After a meta-analysis of RCTs of antidepressants was published in Lancet, psychiatry stated that it proved that "antidepressants" work. However, effectiveness studies of real-world patients reveal the opposite: the medications increase the likelihood that patients will become chronically depressed, and disabled by the disorder.
A new study, published in the JAMA Psychiatry, investigates the effect of stimulant ‘ADHD’ drugs on the brains of children and young adults. The...
A new study conducted by Jeffrey Vittengl at Truman University has found that taking antidepressant medications resulted in more severe depression symptoms after nine years.
55 Steps is a new film based on a true story that centers around two women: Collette, a lawyer with a tendency to work long hours, and Eleanor, who has spent far too much time incarcerated in hospitals. Over the course of five years, Collette fights for Eleanor’s right to choose whether or not she takes psychiatric drugs. This film is imperfect, but its importance can’t be ignored.
In a MIA survey of people who had been patients in mental hospitals, nearly 500 respondents told of an experience that was often traumatic, and frequently characterized by a violation of their legal rights, forced treatment with drugs, and physical or sexual abuse. Only 17% said they were “satisfied” with the “quality of the psychiatric treatment” they received.
A new study finds that elderly individuals using antidepressants are at significantly higher risk for dementia compared to depressed individuals who did not take the drugs.
An article published this month in the journal BMC Psychiatry suggests that there is a lack of efficacy for SSRIs and that they significantly increase the risk of serious side effects.
Peer-Support Groups Were Right, Guidelines Were Wrong: Dr. Mark Horowitz on Tapering Off Antidepressants
In an interview with MIA, Dr. Horowitz discusses his recent article on why tapering off antidepressants can take months or even years.
In a new report, the United Nations Special Rapporteur on the right to health, Dr. Dainius Pūras, calls for a move away from the biomedical model and “excessive use of psychotropic medicines.”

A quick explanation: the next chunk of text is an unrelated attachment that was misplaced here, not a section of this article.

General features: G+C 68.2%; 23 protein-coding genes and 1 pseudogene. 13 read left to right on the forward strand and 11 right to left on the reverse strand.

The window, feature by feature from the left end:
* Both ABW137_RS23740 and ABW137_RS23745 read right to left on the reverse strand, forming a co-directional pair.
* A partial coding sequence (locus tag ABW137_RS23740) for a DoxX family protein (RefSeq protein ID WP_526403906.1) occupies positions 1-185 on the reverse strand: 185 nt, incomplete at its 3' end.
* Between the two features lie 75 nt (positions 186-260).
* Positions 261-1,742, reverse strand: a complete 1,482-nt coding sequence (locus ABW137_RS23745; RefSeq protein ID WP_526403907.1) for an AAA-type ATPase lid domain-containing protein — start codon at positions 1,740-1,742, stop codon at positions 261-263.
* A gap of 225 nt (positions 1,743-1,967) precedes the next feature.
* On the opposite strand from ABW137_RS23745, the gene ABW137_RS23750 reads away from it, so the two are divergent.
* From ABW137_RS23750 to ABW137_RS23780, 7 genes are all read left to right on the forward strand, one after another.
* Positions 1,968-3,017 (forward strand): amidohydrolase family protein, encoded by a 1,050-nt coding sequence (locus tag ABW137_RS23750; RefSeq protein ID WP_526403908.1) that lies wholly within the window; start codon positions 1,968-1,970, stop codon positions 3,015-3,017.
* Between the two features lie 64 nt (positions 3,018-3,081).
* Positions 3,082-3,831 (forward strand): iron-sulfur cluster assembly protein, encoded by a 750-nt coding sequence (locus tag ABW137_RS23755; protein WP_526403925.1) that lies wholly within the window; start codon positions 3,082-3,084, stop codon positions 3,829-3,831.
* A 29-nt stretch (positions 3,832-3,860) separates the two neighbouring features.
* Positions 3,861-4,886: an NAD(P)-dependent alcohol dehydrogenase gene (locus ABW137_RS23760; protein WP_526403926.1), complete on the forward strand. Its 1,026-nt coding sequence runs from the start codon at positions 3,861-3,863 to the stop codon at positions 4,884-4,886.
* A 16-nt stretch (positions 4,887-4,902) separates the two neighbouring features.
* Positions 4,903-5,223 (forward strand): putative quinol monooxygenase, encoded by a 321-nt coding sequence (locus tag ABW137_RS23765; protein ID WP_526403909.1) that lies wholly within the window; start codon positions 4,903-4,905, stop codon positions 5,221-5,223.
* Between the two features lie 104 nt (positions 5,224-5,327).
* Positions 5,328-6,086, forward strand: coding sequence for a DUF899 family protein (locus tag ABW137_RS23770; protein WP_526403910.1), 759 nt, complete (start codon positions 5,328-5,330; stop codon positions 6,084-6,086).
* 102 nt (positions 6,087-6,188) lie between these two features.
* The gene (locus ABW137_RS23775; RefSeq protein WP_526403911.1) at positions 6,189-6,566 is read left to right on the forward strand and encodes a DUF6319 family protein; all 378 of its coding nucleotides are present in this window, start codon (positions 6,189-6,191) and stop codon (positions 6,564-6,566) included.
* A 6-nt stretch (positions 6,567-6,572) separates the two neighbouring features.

Long-term benzodiazepine use shown to effect cognitive function during current use and for years after drug discontinuation.
Survey examines adverse personal and interpersonal effects of antidepressants and the impact of polypharmacy
Dr. Yolande Lucire, a psychiatrist from Australia, recently published a paper about the iatrogenic effects of psychiatric drugs.
Study finds that 74% of patients with a psychotic disorder off antipsychotics at end of 10 years are in remission.
A large study of the population in Taiwan reveals that long-term use of benzodiazepine drugs, commonly prescribed for anxiety, significantly increases the risk for brain, colorectal, and lung cancers. The research, published open-access in the journal Medicine, also identifies the types of benzodiazepines that carry the greatest cancer risk.
Data shows that over a third of users experience permanent memory loss and that approximately half report not receiving adequate information about the risks from their doctors.
Researchers find that support and self-care were helpful for users during discontinuation, but that mental health professionals were not very helpful.
Revealing the false information provided about psychiatry should cause any thinking person, patient, thought-leader or politician to wonder: “how many otherwise normal or potentially curable people over the last half century of psych drug propaganda have actually been mis-labeled as mentally ill (and then mis-treated) and sent down the convoluted path of therapeutic misadventures – heading toward oblivion?”
The #FDAStopTheShockDevice petition has received over 2,200 signatures and 800+ comments. A more thorough analysis of those comments is forthcoming, however, we wanted to offer a glimpse of what people shared. The sixth, seventh, and eighth most common words used in the comments submitted through the petition were "damage," "barbaric" and "torture." We must continue the fight to make sure that the FDA hears the people who will be adversely affected by the proposed rule if it becomes an order. There is still a small window of time for you to sign the petition and leave a comment to the FDA.
I believe this is what happened: The people responsible for this travesty looked at the truth (that psychiatrists hardly ever tell the truth about their drugs) and realised they didn't like what would flow from that fact getting loose. So they removed it and substituted a falsehood (only ever) whose consequences they could live with.
How did I become someone who could barely function? I was a high-performing sales executive ranked in the top 2% of an international business communications company. But now, after using powerful psych meds for depression and anxiety for more than a decade, I couldn’t do basic things like go to the grocery store, plan a meal, make dinner, or get together with friends.
Researchers find that nearly half of cognitive behavioral therapy (CBT) patients experience treatment side effects.
A new study, published this month in the Journal of Affective Disorders, investigated the effectiveness of weekly intravenous ketamine injections as a treatment for...
In my wildest dreams, I could never have imagined being drawn into a story of intrigue involving my own government’s efforts to hide, from the public, reports of psychiatric drugs associated with cases of murder, including homicides committed by youth on the drugs. But that is precisely the intrigue I now find myself enmeshed in.
Selective serotonin reuptake inhibitors (such as Prozac and Zoloft) are the most commonly prescribed medication for depression. SSRIs have long been associated with an...
A new article in Lancet Psychiatry finds that slower tapering of SSRIs is better for preventing antidepressant withdrawal effects.